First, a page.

By LIN SEE-YAN, The Star

Lessons from the harsh deal

NOBEL laureate Joe Stiglitz is right – the Greek debacle is “about power and democracy much more than money and economics.” Isn’t Europe all about democracy? So, why was the July 13 deal of preconditions to negotiate a third Greek bailout a total surrender? Indeed, it was a worse deal than the one Greek voters rejected in a referendum just two weeks earlier.

Greek hopes of ending brutal austerity lie in tatters. All the “red lines” drawn were crossed and Greece was committed to a programme the conservative predecessor would not have dared even consider. All because the Greeks dared to stick a finger in the eye of Europe.

In a nutshell, the “No” referendum vote turned disastrous – no Grexit (exit from eurozone), but no to “no more austerity” either. Greece’s unsustainable high debt (at 323 billion euros or 177% of GDP) made the two objectives incompatible – just can’t have the cake and eat it!

With voters’ insistence on no Grexit, European creditors saw to it that “no more austerity” became unattainable – so much so Greece was bullied into paying the high political price of a raft of deeply unpopular harsh measures.

“The euro-family has been exposed as a loan-sharking conglomerate that cares nothing for democracy” (S. Moore, Guardian). As a result, its economy that was projected earlier to hit 2.9% growth in 2015 has plunged back into a severe contraction, even prolonged recession. It now has to seek an eventual EU bailout worth up to 86 billion euros in fresh funding over the next three years, and accepting much more cruel conditions to get it, including a 7.16 billion euro bridging loan to keep its finances afloat in the meantime, and up to 900 million euros of fresh European Central Bank (ECB) cash injection into the shuttered Greek banks to keep them open from July 20. ECB support now stands at a cool 130 billion euros.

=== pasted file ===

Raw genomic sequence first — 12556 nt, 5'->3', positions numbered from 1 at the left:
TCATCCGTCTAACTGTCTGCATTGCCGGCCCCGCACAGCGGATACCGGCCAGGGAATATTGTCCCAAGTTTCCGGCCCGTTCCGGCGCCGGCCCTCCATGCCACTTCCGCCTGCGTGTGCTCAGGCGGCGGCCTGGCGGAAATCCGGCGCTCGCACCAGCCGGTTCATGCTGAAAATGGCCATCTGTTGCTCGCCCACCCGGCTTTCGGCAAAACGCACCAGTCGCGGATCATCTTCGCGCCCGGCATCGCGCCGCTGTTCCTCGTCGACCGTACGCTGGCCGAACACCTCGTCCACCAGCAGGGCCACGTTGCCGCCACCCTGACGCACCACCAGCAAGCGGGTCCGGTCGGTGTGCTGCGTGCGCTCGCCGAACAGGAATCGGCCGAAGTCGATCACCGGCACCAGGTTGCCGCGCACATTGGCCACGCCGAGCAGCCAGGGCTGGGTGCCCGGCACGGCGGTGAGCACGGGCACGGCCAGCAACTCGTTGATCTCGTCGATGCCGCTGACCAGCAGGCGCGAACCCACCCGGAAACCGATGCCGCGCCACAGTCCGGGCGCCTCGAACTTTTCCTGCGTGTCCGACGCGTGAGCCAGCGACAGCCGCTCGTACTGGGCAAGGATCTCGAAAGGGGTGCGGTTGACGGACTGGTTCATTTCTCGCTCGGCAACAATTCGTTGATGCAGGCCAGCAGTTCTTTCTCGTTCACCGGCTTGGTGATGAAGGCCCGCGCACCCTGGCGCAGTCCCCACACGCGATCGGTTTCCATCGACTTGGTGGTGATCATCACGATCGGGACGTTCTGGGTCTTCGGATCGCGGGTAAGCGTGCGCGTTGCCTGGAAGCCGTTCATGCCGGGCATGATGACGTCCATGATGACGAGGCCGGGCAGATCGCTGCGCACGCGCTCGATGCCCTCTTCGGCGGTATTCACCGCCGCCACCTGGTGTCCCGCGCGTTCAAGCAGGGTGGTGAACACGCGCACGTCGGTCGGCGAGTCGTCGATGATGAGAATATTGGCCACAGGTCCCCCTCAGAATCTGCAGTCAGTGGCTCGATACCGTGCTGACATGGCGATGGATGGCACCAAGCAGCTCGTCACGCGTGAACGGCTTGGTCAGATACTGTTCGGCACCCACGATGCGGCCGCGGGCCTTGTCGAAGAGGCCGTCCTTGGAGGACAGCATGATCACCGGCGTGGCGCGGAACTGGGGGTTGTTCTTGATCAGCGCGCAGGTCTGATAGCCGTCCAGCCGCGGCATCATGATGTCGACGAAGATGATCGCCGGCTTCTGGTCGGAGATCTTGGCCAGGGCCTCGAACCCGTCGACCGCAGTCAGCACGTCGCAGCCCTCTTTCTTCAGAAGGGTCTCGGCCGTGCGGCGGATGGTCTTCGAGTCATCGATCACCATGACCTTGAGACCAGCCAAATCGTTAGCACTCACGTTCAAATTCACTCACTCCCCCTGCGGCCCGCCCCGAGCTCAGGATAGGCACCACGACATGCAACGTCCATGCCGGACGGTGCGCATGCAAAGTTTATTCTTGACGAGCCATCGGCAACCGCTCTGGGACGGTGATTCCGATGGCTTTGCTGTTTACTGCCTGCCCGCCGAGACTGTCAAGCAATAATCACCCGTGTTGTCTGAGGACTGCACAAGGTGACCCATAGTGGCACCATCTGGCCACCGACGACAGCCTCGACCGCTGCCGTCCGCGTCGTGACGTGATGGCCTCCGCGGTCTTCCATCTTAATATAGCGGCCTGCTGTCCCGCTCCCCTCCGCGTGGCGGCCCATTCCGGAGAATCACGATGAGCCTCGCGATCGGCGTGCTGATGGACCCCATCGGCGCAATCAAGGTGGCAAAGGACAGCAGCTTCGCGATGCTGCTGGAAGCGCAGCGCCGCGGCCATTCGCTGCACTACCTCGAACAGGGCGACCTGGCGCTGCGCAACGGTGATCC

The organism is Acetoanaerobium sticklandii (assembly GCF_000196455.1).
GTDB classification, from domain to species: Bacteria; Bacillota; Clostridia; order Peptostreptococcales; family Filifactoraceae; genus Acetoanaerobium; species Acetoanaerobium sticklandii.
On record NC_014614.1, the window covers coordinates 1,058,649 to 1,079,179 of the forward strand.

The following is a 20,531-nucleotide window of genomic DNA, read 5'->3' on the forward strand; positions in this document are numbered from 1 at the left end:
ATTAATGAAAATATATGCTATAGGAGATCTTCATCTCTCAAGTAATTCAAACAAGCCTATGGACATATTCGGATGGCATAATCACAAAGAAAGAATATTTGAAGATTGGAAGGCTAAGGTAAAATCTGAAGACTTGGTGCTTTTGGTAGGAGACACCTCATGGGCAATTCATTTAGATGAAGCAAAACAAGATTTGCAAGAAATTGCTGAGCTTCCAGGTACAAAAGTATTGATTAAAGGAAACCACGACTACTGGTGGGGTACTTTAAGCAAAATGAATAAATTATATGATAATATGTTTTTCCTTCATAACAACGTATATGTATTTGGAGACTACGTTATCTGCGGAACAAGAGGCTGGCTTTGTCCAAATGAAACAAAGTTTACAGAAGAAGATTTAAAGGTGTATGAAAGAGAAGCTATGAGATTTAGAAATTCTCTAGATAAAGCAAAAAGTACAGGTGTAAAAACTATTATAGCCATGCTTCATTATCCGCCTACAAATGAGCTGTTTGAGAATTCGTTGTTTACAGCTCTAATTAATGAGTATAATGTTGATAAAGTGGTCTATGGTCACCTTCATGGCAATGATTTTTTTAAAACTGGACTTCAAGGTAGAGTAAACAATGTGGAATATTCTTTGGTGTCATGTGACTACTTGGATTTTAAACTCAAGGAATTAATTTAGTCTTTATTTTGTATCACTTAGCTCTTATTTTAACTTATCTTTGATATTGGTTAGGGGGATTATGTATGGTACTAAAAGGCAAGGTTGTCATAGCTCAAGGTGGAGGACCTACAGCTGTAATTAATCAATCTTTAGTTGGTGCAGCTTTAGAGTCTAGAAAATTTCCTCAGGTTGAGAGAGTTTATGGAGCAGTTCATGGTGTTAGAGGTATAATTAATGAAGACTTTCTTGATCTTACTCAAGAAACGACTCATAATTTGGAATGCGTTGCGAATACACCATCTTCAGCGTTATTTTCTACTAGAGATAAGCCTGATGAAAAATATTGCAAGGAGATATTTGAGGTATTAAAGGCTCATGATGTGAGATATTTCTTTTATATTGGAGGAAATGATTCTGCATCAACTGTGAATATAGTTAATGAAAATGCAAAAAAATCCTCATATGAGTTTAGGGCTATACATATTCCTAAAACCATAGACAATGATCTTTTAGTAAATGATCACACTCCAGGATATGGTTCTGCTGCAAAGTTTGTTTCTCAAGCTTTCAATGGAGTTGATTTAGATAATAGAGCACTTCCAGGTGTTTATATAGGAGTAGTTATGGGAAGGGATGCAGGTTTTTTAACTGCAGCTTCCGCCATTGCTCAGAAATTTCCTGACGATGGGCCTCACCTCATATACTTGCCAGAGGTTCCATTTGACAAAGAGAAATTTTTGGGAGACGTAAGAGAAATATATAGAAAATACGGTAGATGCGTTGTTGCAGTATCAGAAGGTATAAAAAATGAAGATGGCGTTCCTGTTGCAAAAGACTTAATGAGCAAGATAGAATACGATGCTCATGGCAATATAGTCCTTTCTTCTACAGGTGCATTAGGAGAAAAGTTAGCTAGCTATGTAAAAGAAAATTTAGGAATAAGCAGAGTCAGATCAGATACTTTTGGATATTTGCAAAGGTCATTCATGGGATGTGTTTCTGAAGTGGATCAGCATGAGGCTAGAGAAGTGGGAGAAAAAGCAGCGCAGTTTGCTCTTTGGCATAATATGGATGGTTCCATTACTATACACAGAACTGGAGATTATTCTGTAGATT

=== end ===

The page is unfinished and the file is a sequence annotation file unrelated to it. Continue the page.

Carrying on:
Debt relief

In the midst of the debacle, IMF (the International Monetary Fund) had warned: “The dramatic deterioration in debt sustainability points to the need for debt relief on a scale that would need to go beyond what has been under consideration to date – and what has been proposed by eurozone authorities.”

As I understand it, eurozone would only later consider debt maturity extension and rate reduction once Greece delivered as promised. This option of even “a very dramatic extension of Greece’s debt will bring about an unsustainable debt dynamic for the next several decades” (IMF). Moreover, failure by eurozone to provide stronger commitment on restructuring could prohibit IMF participation (by its own rules) in the bailout.

“Other options include explicit annual transfers to the Greek budget or deep upfront haircuts,” both of which are ruled out as a political non-starter by euro-hawks such as Germany. All this is most sobering. It simply points to continuing high downside risks.

The deal

The deal was Greece’s least-worse choice, reflecting its poor relationship with Europe which has eroded trust and mutual respect. It doesn’t provide for debt relief which the nation so desperately needed. It just sets Greece up for more traumas ahead. It appears, however, that Germany and other creditors have managed to exact severe punishment on the left-wing government on the pretext that “trust needs to be restored” (Merkel).